A Meta-Analysis of the Incidence of Non-AIDS Cancers in HIV-Infected Individuals

Shiels, Meredith S PhD, MHS*; Cole, Stephen R PhD, MPH†; Kirk, Gregory D MD, PhD*; Poole, Charles ScD, MPH†

JAIDS Journal of Acquired Immune Deficiency Syndromes: December 2009 - Volume 52 - Issue 5 - pp 611-622
doi: 10.1097/QAI.0b013e3181b327ca
Epidemiology and Social Science

Objective: To estimate summary standardized incidence ratios (SIRs) of non-AIDS cancers among HIV-infected individuals compared with general population rates overall and stratified by gender, AIDS, and highly active antiretroviral therapy (HAART) era.

Design: A meta-analysis using SIRs from 18 studies of non-AIDS cancer in HIV-infected individuals.

Methods: SIRs for non-AIDS cancers in HIV-infected individuals and 95% confidence limits (CLs) were abstracted from each study. Random effects meta-analyses were used to estimate summary SIRs. Modifications by gender, AIDS, and HAART era were estimated with meta-regression.

Results: Four thousand seven hundred ninety-seven non-AIDS cancers occurred among 625,716 HIV-infected individuals. SIRs for several cancers were elevated. In particular, cancers associated with infections, such as anal (SIR = 28; 95% CL 21 to 35), liver (SIR = 5.6; 95% CL 4.0 to 7.7), and Hodgkin lymphoma (SIR = 11; 95% CL 8.8 to 15) and smoking, such as lung (SIR = 2.6; 95% CL 2.1 to 3.1), kidney (SIR = 1.7; 95% CL 1.3 to 2.2), and laryngeal (SIR = 1.5; 95% CL 1.1 to 2.0). AIDS was associated with greater SIRs for Hodgkin lymphoma, leukemia, lung, brain, and all non-AIDS cancers combined.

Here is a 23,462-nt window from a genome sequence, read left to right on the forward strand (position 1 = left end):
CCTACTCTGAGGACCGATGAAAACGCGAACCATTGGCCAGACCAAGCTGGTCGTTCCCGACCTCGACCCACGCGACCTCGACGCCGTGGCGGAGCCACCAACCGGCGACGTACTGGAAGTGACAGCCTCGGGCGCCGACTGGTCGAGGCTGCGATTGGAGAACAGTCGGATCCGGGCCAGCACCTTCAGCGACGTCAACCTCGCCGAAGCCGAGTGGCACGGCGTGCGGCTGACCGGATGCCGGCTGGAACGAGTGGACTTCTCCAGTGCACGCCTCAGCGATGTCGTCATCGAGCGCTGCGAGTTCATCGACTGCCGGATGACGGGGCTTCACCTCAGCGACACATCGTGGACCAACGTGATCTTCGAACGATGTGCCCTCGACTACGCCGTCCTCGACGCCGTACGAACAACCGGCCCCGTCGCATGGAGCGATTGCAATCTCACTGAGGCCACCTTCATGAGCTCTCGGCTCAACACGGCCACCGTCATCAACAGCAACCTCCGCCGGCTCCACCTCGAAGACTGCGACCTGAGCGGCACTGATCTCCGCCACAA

Conclusions: HIV-infected individuals may be at an increased risk of developing non-AIDS cancers, particularly those associated with infections and smoking. An association with advanced immune suppression was suggested for certain cancers.

From the *Department of Epidemiology, Johns Hopkins Bloomberg School of Public Health, Baltimore, MD; and †Department of Epidemiology, University of North Carolina at Chapel Hill, Chapel Hill, NC.

Received for publication February 16, 2009; accepted May 22, 2009.

Supported by the National Institute of Health National Research Service Award T32 CA009314 (M.S.S.) and National Institute of Health and National Institute of Allergy and Infectious Diseases P30 AI-50410 (S.R.C.).

Presented at the National Institutes of Health National Graduate Student Research Festival, September 11, 2008, Bethesda, MD; and the American Association for Cancer Research Frontiers in Cancer Research meeting, November 17, 2008, National Harbor, MD.

Correspondence to: Meredith S. Shiels, PhD, MHS, Division of Cancer Epidemiology and Genetics, National Cancer Institute, 6120 Executive Boulevard, EPS 7063, Rockville, MD 20892 (e-mail: shielsms@mail.nih.gov).

© 2009 Lippincott Williams & Wilkins, Inc.